OMATAS Blog

We Are The Change

There are many times I was convinced by the system to send my daughter into the fire. With promises that they would take care of her. Specialists who you trust. My story isn’t Hollywood worthy but I think it is a story many of us can tell. This isn’t a story of a big tragedy, it is one of a small tragedy that we caught and managed to fix.

B was eight years old when she came home one day and told me how her teacher had shamed her for not being finished yet. How Mrs Row didn’t stop the rest of the class from doing the same. A few days later I was standing in the passage when a second teacher tutt-tutted at my daughter’s tennis skills, “She is a very weak player,” she sighed with pursed and irritated lips. I remember these words as if they were spoken yesterday. B was standing right behind her. A week later I came in to fetch her from an extra maths class Mrs Row had insisted on, and found her reading a magazine at her desk while B sat alone, still only eight years old, trying to do a worksheet on her own.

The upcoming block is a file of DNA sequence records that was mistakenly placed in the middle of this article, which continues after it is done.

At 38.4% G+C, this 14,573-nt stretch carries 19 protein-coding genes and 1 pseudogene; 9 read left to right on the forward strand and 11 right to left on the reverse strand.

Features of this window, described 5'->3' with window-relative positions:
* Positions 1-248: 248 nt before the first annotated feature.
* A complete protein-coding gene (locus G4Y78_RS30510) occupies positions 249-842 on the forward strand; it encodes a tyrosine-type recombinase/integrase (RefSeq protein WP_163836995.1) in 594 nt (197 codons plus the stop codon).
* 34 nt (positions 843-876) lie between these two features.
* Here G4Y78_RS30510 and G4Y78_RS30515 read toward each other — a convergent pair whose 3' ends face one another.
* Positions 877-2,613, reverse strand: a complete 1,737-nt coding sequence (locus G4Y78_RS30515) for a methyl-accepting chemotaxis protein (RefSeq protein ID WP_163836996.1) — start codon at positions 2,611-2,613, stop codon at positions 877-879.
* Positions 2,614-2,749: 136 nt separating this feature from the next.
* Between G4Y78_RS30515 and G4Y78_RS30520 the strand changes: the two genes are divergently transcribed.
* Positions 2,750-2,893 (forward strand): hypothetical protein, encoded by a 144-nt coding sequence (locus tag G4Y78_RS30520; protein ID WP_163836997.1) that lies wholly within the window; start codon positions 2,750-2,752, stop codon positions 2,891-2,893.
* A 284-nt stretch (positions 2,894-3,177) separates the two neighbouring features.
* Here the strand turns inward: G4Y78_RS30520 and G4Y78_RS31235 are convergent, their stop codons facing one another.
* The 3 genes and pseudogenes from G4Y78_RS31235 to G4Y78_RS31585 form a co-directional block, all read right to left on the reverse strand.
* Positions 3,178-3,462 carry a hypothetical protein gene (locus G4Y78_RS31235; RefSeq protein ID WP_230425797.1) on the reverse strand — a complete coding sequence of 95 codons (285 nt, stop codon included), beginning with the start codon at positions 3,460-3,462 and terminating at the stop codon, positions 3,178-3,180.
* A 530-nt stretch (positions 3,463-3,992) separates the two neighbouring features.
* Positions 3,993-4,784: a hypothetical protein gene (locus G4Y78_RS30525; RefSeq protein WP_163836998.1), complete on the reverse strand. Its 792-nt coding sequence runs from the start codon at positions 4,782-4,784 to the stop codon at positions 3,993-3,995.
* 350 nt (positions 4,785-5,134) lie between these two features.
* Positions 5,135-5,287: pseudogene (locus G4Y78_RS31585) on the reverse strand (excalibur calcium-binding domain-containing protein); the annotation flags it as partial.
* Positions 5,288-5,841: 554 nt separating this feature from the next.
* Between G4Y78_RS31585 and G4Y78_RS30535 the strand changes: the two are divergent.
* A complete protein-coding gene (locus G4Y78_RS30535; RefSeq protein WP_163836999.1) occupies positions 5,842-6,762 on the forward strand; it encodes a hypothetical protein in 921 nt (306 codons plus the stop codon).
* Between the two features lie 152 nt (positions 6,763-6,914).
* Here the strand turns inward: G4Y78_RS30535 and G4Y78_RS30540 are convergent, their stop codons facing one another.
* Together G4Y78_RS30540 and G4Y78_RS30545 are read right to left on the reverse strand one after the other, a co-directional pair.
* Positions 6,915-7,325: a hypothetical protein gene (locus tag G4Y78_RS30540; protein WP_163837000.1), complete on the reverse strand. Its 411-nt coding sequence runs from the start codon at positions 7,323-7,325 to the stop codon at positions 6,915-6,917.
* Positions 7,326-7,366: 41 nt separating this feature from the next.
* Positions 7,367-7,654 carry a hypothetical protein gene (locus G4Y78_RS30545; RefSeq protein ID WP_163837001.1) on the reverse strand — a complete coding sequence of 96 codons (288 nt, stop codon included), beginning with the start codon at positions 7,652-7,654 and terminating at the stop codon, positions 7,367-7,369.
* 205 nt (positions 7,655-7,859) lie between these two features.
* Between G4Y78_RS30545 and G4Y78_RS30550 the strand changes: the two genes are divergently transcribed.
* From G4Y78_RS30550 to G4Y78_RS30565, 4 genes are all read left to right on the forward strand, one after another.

I entrusted my daughter to this school every single day, believed that they were treating her well, that they were respecting her as a little girl trying her best. This is a great school, and at the time had a wonderful headmaster. My other daughter loved it and thrived there.